they wept and struggled on as best they could.
The White Wave leader Hu Cai was killed in one attack.
When they had time to see their helper, they found him to be Dong Cheng,
the uncle of the Emperor or the “State Uncle”。 The Emperor wept as he related his sorrows and dangers.
Said Dong Cheng, “Be of good courage, Sire. General Yang Feng and I have pledged ourselves to kill both the rebels Li Jue and Guo Si and so purify the world.”
the Emperor bade them travel east as soon as possible, and so they went on night and day till they reached their destination Hongnong.
Guo Si led his defeated army back. Meeting Li Jue, he told Li Jue of the rescue of the Emperor and whither they was going.
“If they reach the Huashang Mountains and get settled in the east, they will send out proclamations to the whole country, calling up the nobles to attack us, and we and our families will be in danger,” said Guo Si.
“Zhang Ji is holding Changan, and we must be careful. there is nothing to prevent a joint attack on Hongnong, when we can kill the Emperor and divide the empire between us,” said Li Jue.
Guo Si found this a suitable scheme, so their armies came together again in one place and united in plundering the countryside. As they proceeded to Hongnong, they left destruction behind them.
Yang Feng and Dong Cheng heard of the rebels’ approach when they were yet a long way off, so Yang Feng and Dong Cheng turned back and decided to meet them at Dongjian.
Li Jue and Guo Si had previously made their plan. Since the loyal troops were few as
compared with their own horde, they would overwhelm the loyal troops like a flood. So when the day
of battle came, they poured out covering the hills and filling the plains. Yang Feng and Dong Cheng
devoted themselves solely to the protection of the Emperor and Empress. The officials, the attendants,
the archives and records,
and all the paraphernalia of the court were left to care for themselves.
The rebels ravaged Hongnong,
but the two protectors got the Emperor safely away into Shanbei.
So the strife of the rival factions ended at last,
and Zhang Ji memorialized asking the Emperor to go to Hongnong near Luoyang.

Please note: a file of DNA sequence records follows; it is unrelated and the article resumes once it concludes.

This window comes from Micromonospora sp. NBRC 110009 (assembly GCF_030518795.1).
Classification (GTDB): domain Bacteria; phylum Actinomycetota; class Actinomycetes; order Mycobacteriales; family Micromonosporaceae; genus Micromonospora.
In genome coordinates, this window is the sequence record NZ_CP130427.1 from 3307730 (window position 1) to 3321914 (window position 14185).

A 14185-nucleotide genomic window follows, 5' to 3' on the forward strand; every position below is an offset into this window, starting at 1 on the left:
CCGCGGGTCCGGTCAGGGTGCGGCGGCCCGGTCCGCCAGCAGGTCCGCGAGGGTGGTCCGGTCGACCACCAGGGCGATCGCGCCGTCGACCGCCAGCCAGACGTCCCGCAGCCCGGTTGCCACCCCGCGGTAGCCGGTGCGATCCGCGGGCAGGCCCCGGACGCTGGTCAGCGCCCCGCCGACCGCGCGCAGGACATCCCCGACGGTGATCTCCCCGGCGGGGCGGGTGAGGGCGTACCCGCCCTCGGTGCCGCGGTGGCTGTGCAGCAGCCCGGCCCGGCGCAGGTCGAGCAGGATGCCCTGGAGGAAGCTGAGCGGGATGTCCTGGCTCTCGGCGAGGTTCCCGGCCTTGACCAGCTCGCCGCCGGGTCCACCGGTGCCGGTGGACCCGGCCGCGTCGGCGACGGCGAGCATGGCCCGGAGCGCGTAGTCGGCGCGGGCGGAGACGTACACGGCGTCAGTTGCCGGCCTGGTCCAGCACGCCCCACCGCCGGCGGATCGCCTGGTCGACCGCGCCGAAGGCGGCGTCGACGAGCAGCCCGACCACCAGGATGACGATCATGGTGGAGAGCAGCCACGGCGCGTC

the Emperor was delighted, saying, “I have longed to go back to the east.”
Zhang Ji was rewarded with the title of Commander of the Flying Cavalry and was highly honored. Zhang Ji saw to it that the Emperor and the court had good supplies of necessaries. Guo Si set free all his captive officers, and Li Jue prepared transport for the court to move to the east. Li Jue told off companies of his Royal Guard to escort the cavalcade.
the proGREss had been without incident as far as Xinfeng. Near Baling Bridge the west wind of autumn came on to blow with great violence, but soon above the howling of the gale was heard the trampling of a large body of force. They stopped at a bridge and barred the way.
“Who comes？” cried a voice.
“the Imperial Chariot is passing, and who dares stop it？” said Yang Qi, riding forward.
Two leaders of the barring party advanced to Yang Qi, saying, “General Guo Si has ordered us to guard the bridge and stop all spies. You say the Emperor is here： We must see him, and then we will let you pass.”
So the pearl curtain was raised and the Emperor said, “I, the Emperor, am here. Why do you not retire to let me pass, gentlemen？”
they all shouted, “Wan shui！ Long Life！ Long Life！” and fell away to allow the cortege through.
But when they reported what they had done, Guo Si was very angry, saying, “I meant to outwit Zhang Ji, seize the Emperor, and hold him in Meiwo. Why have you let him get away？”
He put the two officers to death, set out to pursue the cavalcade, and overtook it just at the county of Huaying. The noise of a GREat shouting arose behind the travelers, and a loud voice commanded, “Stop the train！”
the Emperor burst into tears.
“Out of the wolf’s den into the tiger’s mouth！” said he.
No one knew what to do； they were all too frightened.
But when the rebel army was just upon them, they
heard the beating of drums and from behind some
hills came into the open a cohort of one thousand soldiers preceded by a
GREat flag bearing the name Han General Yang Feng.
Here are we two officers of the Throne, and we cannot help our lord. We have been born in vain,”